And now the first of them (Eddie Redmayne) has just won an Oscar! As I said in yesterday's New Oscar Trivia post it's the first time our Best Actress & Best Actor winner have previously costarred as mother & son.

Which of her screen kids will be next?

Maybe Emma Stone who was so delightful while practicing with a LEGO Oscar? Or Wahlberg or Moretz or Stewart or.... what'cha think?  

* How long can I keep this up d'ya think?

Monday
Feb232015

Your Reminder That Julianne Moore is Now An Oscar Winner

We should start every morning this beautifully in 2015

a moment 20+ years in the making

It was "the foxiest bitch in the world" Amber Waves that first won Julianne Moore her legion of obsessed fans and should have won her the Oscar back when Boogie Nights (1997) first dropped its pants and entered pop culture. Sure, the ginger goddess had been fun in films before that like the trash hit The Hand That Rocks the Cradle (1992) and the romantic comedy Benny & Joon (1993) -- her first stab at playing a bad actress, a recurring and utterly delightful subthread in her filmography -- and she even got to slap Madonna early on onscreen (Body of Evidence, 1993). And she'd been brilliant before Amber in films like Shortcuts (1993), Vanya on 42nd Street (1994) and [safe] (1995) but the latter two were slow burns, only developing their ardent fanbases later on DVD and the first was loved for reasons well beyond and usually eclipsing Julianne's work.

Julianne first truly turned heads in 1993 in a trio of "who is that?" performances: SHORT CUTS, BENNY & JOON, & THE FUGITIVEShortcuts in particular had an interesting awards history. It was one of those odd ensemble pieces, courtesy of Robert Altman, wherein noone ever settled on a favorite performance. The Golden Globes were wise, presaging the invention of SAG's ensemble prize by giving it a special award. Julianne nabbed the films sole acting nomination at a major event with Independent Spirit Awards, but the critics weren't yet in Juli's corner. The NYFCC liked Jennifer Jason Leigh best citing only her (3rd place in their prizes), the NSFC gave their actual supporting actress win to Madeleine Stowe (also my favorite performance in that particular film) as Moore's sister, and the Chicago Film Critics rallied around Andie Macdowell. Oscar didn't know what to do with it either so Robert Altman won the films only nomination for Best Director*. 

But however long it took Julianne to get there, taking her place in history as a Best Actress winner, she got there.  Over the years she continually revealed new shades, new angles, and fresh daring and mystery as a performer, and became a leading lady par excellence to compliment her early supporting genius. She's also kind to fans and visibly appreciative of her good fortune in the industry. Everyone's personal favorite performances vary with a gallery of characters this rich but for yours truly she has more than earned this Oscar.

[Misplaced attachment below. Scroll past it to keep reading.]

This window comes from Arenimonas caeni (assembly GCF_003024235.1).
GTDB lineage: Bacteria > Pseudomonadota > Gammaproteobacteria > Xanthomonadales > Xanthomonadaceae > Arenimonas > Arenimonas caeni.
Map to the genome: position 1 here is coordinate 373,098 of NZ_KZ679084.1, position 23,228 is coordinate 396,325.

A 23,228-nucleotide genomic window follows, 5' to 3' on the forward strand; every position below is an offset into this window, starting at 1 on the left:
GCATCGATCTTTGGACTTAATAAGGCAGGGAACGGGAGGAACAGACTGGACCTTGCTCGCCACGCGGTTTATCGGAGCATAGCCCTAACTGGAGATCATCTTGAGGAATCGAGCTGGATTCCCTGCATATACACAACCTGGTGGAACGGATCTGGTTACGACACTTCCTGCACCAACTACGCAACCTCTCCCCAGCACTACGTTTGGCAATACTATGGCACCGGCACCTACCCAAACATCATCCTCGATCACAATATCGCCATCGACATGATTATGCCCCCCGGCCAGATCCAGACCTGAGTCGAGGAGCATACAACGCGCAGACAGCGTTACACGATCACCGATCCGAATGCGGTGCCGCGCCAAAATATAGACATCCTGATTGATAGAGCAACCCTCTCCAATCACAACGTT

To Julianne: for Alice, Yelena, Mia, Havana Segrand, Barbara Baekeland, Laura Brown, Linda Partridge, Maude Lebowski, Marian Wyman, Marlene Craven, Sarah Miles and especially for that holy trinity of Amber Waves, Cathy Whitaker and Carol White: thank you, god. You've earned this golden man several times over. May Laurel Hester in Freeheld, your next creation, be a worthy and compelling victory lap. Yours always, xo, Nathaniel 

I love you.

*It's another topic entirely but the films that have only one nomination and its Best Director have always been a fascinating curiousity within Oscar history: see also Mulholland Drive, Blue Velvet, The Last Temptation of Christ

Sunday
Feb222015

Readers Poll Results: Who *Should* Win?

With the Oscars arriving in 12 hours and your host (er, Nathaniel -- your host here at TFE-- not NPH) still sick as a dog, I turn the time over to you. Your votes have been tallied from the polls we ran on the individual Oscar Chart pages over the past month and here's who YOU -- the collective you at least -- are rooting for tonight.

BEST ORIGINAL SCREENPLAY

Grand Budapest Hotel won 37% of your hearts. In solid second place was Birdman with 30%. Nightcrawler and Boyhood had their fans with 16% and 12% of the vote respectively. Trailing them all with a poor showing was Foxcatcher with 4%.

acting, director, picture after the jump

Click to read more ...